Cambodia’s leading mobile phone company has been issued a license to become one of the country’s few Internet service providers.
The Ministry of Posts and Telecommunications has granted an ISP license to MobiTel, overturning a contract with Australian company Telstra’s BigPond to be the sole private provider through February 2002.
MobiTel had already been offering wireless Internet access through its TeleSurf connection.
Because they didn’t offer a porthole, Web site hosting or e-mail, MobiTel executives said it wasn’t an ISP. It did not require a license, they said, despite concerns from observers—and BigPond—that there was virtually no difference between TeleSurf and an ISP requiring a license.
Under its new license, agreed upon by Telstra, MobiTel will be able to do all the things offered now by both BigPond and the state-run CamNet, said Kith Meng, head of the Royal Group, which owns MobiTel.
The negotiations were enough to satisfy not only the government, but also BigPond.
BigPond country manager Paul Blanche-Horgan said it was “good to see” MobiTel granted a license. “It’s good for everyone,” he said. “Especially the customer.”
BigPond has been the only Internet provider in Cambodia besides CamNet since 1997, and was to remain so until February.
Other than saying BigPond required that the government guarantee certain regulations and “an equal playing field for all ISPs,” Blanche-Horgan declined to comment on negotiation points.
Koy Kim Sea, undersecretary of state for the Ministry of Posts and Telecommunications, said one of the points had been a reduction in the revenue sharing agreement between the government and Telstra.
Lam Pou An, secretary of state for the ministry, said BigPond will now have to give 20 percent of its revenues to the government in exchange for the license. The same percentage agreement applies to MobiTel.
Lam Pou An would not disclose the revenue sharing percentage of BigPond’s original deal.
MobiTel will also have to use the Telecommunication Ministry’s international gateway satellite, Lam Pou An said. “They cannot use their own satellite,” he said.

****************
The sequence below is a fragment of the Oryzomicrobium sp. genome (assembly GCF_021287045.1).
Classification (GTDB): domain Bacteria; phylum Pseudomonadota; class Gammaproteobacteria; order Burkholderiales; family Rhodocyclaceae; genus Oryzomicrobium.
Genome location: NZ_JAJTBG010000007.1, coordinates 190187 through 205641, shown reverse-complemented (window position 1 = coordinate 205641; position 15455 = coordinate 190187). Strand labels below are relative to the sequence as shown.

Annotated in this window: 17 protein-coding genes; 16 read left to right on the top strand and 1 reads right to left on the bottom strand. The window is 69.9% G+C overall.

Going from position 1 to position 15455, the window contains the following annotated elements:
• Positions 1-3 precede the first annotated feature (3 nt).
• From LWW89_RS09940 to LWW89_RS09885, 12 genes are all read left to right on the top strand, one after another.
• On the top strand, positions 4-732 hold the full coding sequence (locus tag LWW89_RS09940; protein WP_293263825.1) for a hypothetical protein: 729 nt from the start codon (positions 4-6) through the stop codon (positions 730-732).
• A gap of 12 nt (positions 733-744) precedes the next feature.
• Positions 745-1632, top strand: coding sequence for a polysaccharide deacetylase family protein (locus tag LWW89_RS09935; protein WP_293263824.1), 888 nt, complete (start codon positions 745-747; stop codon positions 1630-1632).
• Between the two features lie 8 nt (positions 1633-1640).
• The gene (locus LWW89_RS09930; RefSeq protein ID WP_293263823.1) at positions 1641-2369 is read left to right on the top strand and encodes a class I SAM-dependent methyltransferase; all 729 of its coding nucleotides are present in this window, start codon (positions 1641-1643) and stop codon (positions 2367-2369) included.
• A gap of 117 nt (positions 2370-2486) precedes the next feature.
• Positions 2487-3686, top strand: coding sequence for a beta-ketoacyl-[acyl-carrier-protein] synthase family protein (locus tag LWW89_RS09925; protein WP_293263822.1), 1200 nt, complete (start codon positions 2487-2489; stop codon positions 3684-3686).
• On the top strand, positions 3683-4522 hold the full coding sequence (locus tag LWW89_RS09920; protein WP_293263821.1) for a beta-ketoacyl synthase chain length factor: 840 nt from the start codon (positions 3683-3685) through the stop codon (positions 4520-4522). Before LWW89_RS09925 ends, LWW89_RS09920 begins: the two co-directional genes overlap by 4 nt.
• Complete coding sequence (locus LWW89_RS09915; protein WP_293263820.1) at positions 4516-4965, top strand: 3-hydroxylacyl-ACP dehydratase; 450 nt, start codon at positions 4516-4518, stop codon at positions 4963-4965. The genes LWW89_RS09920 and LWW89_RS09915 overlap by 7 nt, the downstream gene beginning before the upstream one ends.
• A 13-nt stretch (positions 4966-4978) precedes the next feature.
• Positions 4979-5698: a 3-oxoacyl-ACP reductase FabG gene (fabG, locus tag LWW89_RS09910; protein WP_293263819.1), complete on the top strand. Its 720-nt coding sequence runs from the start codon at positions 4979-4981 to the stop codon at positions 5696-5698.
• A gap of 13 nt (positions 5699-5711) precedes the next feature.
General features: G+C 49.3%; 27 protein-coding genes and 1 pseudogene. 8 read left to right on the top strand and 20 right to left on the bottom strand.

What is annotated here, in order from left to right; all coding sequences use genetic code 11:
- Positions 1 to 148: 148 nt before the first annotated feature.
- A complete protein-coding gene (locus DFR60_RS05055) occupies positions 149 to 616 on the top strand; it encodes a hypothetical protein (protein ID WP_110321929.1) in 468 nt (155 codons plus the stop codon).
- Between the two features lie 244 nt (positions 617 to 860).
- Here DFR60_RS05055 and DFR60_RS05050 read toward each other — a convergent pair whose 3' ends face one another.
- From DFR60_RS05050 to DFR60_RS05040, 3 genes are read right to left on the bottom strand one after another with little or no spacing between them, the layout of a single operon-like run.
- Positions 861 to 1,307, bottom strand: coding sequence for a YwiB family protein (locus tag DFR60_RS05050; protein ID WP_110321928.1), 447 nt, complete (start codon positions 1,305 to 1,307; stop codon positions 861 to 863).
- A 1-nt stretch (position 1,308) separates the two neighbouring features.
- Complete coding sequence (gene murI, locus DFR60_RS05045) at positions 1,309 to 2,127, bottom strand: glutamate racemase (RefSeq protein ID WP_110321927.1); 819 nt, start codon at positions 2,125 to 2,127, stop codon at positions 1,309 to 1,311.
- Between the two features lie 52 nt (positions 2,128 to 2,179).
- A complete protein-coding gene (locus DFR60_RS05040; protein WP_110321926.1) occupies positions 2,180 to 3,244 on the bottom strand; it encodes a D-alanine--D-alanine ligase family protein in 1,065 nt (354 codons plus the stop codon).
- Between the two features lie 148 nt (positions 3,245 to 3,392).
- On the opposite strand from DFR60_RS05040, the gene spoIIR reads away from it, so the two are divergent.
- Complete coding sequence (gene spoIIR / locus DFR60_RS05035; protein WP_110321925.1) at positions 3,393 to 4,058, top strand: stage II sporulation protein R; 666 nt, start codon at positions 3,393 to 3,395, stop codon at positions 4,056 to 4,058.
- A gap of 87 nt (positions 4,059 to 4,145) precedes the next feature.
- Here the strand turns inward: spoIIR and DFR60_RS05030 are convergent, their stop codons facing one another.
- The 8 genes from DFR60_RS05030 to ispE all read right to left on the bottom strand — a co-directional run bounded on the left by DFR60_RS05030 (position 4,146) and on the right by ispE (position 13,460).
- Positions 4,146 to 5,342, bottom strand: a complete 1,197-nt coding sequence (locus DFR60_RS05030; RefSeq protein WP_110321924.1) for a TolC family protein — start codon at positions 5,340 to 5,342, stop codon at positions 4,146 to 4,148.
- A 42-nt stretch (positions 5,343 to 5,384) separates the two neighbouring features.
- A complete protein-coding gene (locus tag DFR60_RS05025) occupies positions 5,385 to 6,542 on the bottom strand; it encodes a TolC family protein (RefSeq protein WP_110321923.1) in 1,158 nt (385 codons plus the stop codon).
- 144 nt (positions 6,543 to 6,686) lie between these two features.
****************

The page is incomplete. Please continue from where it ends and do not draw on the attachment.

The addition of another service provider will only help Cambodia, said Bill Herod, an information technology consultant at Khmer Internet Development Services.
“It’s better for Cambodia, because it brings the cost of the Internet way down,” he said. Places like schools and local NGOs will be able to access the Internet via MobiTel’s TeleSurf connection even if they don’t have a phone, he said. And, he added, “it’s a permanent, 24-hour connection.”
TeleSurf does not require a phone line for a connection, unlike the current providers in Cambodia. Instead, users have an antenna installed in their home that relays broadband signals of information to a relay satellite.
Those signals are then beamed via satellite to a Hong Kong Internet service provider, Herod said.
A broadband signal allows more information to travel faster through the airwaves than a phone line, making Internet connections much faster.
Just how much faster depends on a subscriber’s monthly service plan. According to the TeleSurf Web site, the most basic service would cost $30 per month for equipment that would carry 64 kilobytes of information per second, which is about the same as a phone line connection now.
Cost also depends on the amount of information exchanged between the user and the service provider. The lowest price, for 100 megabytes of information per month, is $20.
“We are looking to reduce the price,” Kith Meng said.
The new ISP porthole, called “everyday.com,” can be used through either a phone line or TeleSurf, he said.